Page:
2. Common owls in our region: great horned, barred, barn, and western screech.  Barred, barn, and screech owls nest in cavities often.  Owl boxes can be good for these species, but if the box has a big hole, that may be good for barred owls but not screech owls.  A small hole could be good for the screech but not the barred, so some variety  in hole size may help your chances of getting owls.  The owls would likely have been using these boxes over the last couple of months and could still be using them to raise young right now.  Great horned owls will use next boxes some, but they also frequently nest in abandoned hawk and squirrel nests – so they don’t always focus on the cavities.  Barn owls really like the nest boxes, but if there are numerous barns in the area, they truly do use the rafters as habitat too and may not be looking for natural or artificial cavities in the forest.  Even a small hole in a barn can allow the barn owl to enter and exit the barn.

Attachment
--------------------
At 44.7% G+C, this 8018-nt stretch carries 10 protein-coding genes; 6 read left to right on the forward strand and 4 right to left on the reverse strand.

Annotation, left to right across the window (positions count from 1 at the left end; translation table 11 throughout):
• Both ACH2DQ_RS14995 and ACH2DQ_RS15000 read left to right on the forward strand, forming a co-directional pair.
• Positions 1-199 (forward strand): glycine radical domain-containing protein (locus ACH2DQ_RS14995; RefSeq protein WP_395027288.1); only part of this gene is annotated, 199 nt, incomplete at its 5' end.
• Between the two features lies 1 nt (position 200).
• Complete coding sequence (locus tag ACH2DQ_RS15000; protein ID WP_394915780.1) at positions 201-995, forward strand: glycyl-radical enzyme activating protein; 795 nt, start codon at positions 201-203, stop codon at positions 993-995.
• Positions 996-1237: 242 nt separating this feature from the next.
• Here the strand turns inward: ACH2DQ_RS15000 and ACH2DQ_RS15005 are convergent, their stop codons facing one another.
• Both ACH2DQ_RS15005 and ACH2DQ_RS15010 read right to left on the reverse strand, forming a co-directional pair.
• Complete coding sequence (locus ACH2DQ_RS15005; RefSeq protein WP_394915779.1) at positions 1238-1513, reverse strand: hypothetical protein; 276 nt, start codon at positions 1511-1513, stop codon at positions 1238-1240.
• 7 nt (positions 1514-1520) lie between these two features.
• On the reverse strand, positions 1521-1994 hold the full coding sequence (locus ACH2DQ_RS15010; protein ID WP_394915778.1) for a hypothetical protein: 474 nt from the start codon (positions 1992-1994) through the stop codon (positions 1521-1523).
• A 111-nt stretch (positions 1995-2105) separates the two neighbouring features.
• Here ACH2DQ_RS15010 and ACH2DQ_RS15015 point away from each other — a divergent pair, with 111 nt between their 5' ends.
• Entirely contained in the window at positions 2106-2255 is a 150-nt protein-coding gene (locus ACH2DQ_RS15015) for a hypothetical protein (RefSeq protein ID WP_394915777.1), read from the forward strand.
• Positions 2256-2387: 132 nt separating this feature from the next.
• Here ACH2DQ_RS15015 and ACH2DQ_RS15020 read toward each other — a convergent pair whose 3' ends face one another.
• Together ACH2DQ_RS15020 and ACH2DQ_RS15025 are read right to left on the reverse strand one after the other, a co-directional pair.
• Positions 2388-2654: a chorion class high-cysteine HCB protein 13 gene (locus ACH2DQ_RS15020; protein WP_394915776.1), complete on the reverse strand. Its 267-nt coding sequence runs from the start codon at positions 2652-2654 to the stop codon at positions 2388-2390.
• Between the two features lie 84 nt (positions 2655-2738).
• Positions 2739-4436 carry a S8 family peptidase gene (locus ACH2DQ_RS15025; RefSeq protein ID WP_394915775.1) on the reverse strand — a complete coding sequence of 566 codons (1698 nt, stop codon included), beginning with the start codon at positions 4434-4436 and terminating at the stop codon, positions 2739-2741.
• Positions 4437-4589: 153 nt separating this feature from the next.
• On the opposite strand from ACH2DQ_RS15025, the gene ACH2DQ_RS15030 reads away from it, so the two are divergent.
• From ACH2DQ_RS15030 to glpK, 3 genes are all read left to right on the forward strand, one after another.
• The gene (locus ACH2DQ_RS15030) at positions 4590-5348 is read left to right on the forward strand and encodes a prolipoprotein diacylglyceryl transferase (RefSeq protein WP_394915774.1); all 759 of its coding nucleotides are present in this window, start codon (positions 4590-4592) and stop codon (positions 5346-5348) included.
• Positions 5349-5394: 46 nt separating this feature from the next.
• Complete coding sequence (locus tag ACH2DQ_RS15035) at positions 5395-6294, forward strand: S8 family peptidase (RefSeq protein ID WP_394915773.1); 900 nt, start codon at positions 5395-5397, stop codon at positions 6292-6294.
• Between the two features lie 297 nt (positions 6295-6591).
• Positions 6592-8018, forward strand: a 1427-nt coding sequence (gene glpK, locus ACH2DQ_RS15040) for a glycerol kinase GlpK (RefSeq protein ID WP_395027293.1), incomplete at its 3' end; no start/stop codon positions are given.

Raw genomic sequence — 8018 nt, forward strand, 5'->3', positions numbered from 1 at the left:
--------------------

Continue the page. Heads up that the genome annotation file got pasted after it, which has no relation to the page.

3. If you have lots of large dead trees or snags, the owls may find cavities in those and use them instead of artificial boxes.

4. You can monitor the boxes to make sure raccoons are not using them instead of the owls.

5. Try changing the orientation on boxes.  Example, if they face north now, try facing them south to see if that changes anything.  Not sure about owls, but bats are more likely to use SE facing boxes because they warm up more quickly in the morning.  Facing boxes towards clearings and away from prevailing winds can help.

6. Plant some conifers if you don’t have many.  Douglas-fir and western redcedar can be good trees for owls because they can find cover and hide out a bit in the winter when the deciduous trees have no leaves.

7. Attracting songbirds or owls to nest boxes can be difficult and sometimes just requires a bit of luck.  They are territorial, so if a neighbor mentions having owls, you may not have any on your property just because they are giving another breeding pair some space to avoid altercations.

For more information on Oregon owls, please visit Oregon Department of Fish & Wildlife:

I spy… a trillium!

Small TrilliumSmall TrilliumMichael, our Forest Conservation, spent the morning near the Holbrook Community searching the forest for English ivy. This invasive canopy weed if very prevalent throughout the region. Michael received a pleasant surprise when during his walk he spotted his first western trillium of the season. The white blooms serve locally to announce the arrival of spring. A salmonberry was also starting to bloom near a creek on the property.  

Click here for more information on invasive weeds.

Click here for more information on native plants.